Monday, September 8, 2008

Say Yes to a Swedish Massage

If you thought that a Swedish massage was something peculiar to Sweden then you were mistaken! It is known as Swedish massage not because it is a Swedish way of massaging but because a Swedish named Per Heinrik Link developed it.

What is a Swedish Massage?
A Swedish massage is a form of bodywork that makes use of specific movements and strokes on the body tissues and muscles in order to loosen the muscles. Here the rubbing is in the same direction as the flow of blood returning to the heart. Thus the primary aim of it is to soothe the tensed muscles and increase the flow of blood.

The Origin
This technique emerged in the late 18th century by Per Heinrik Link. He suffered from rheumatoid arthritis and travelled all over Europe seeking a cure. Ultimately he landed up in China where he learned the eastern techniques. He thus merged and combined the eastern practices with the western thoughts, specifically the gymnastic rehabilitative exercises to form this extraordinary massage.

It's techniques
Swedish massage strives to relax the tensed muscles by rubbing the deeper muscles and bones. Care has to be taken that rubbing is in the same direction as the return of blood to the heart. There are different kinds of strokes used that include:

1. Effleurage
This is generally given at the start of the session. It means "touching lightly" and the palms of both the hands usually give the strokes. However many a times the thumb, fingers and knuckles too are used. The stroke is given in the same direction as the return of blood to the heart. This stroke aims to relax the soft tissues, muscles, ligaments and tendons. It also helps the therapist know your body better so that he knows how to give the treatment.

2. Petrissage
This means "kneading" and in this stroke the muscles are kneaded, squeezed and rolled with the help of the hands, thumbs and fingers. This stroke aims at the deeper veins in the body and strives to increase the blood circulation in them so that the cells are rejuvenated.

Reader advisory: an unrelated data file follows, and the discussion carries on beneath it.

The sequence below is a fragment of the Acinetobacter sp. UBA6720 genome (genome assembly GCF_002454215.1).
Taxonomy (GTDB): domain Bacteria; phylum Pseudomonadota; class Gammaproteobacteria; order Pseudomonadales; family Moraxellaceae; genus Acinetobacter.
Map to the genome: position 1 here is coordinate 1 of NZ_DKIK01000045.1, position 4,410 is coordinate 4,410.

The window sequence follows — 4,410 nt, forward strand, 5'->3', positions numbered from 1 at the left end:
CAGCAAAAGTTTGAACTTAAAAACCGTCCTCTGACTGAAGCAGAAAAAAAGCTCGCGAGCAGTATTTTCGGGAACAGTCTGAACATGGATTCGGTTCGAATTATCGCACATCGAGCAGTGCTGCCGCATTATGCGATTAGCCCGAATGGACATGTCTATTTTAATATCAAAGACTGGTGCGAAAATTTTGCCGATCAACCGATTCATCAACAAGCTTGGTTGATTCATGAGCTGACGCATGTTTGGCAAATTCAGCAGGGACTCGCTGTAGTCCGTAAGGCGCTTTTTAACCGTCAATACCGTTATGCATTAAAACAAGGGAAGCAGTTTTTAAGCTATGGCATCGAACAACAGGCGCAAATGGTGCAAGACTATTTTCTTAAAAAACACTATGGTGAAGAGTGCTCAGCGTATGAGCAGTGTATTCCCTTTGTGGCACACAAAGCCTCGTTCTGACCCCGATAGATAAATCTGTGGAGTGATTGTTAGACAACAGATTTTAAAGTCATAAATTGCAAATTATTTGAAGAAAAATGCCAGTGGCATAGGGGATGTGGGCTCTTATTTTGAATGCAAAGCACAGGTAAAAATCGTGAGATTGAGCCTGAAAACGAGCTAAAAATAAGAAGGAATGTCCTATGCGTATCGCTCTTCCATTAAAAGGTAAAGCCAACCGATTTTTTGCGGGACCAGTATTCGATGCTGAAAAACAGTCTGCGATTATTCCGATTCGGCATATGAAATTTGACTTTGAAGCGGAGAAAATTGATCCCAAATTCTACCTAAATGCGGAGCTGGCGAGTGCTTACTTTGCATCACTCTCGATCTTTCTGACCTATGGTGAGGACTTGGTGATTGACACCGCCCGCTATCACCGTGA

3. Friction
Also called "rubbing", this is the strongest of all strokes. In it the pads of the thumbs and the fingers are used to stimulate the layers of tissue and rub them against one another. This stroke aims at increasing the blood flow and circulation so that the muscle fibers are realigned and get some nutrition. Thus this stroke breaks down the tissues that are scared and puts life back in the dead ones.

4. Tapotement
Tapotement means "tapping". The masseur cups his hands, fingers or the edge of the hand and pounds the body. Thus short, gentle but firm blows are given to the body. The main aim of this is to stimulate the circulation but when given for more than 10 seconds they assist in relaxing the body too.

5. Vibration
This involves "shaking" the body. The practitioner puts his hands on the body to shake them vigorously up and down. Vibration aims at stimulating the circulation and if done for a longer period at relaxing the body.

Benefits of a Swedish Massage

Though the primary aim of this massage is to relax the body, there are many other benefits too:
  • Improves the blood circulation in the body
  • Helps remove metabolic waste products
  • Helps get over muscle aches and pains
  • Stimulates the skin
  • Helps in getting over stress and fatigue
  • Improves the joint mobility
  • Improves the immune system
  • Helps fight insomnia
  • Leads to a feeling of general wellness.
Now that you know the benefits of this massage, just go for it.

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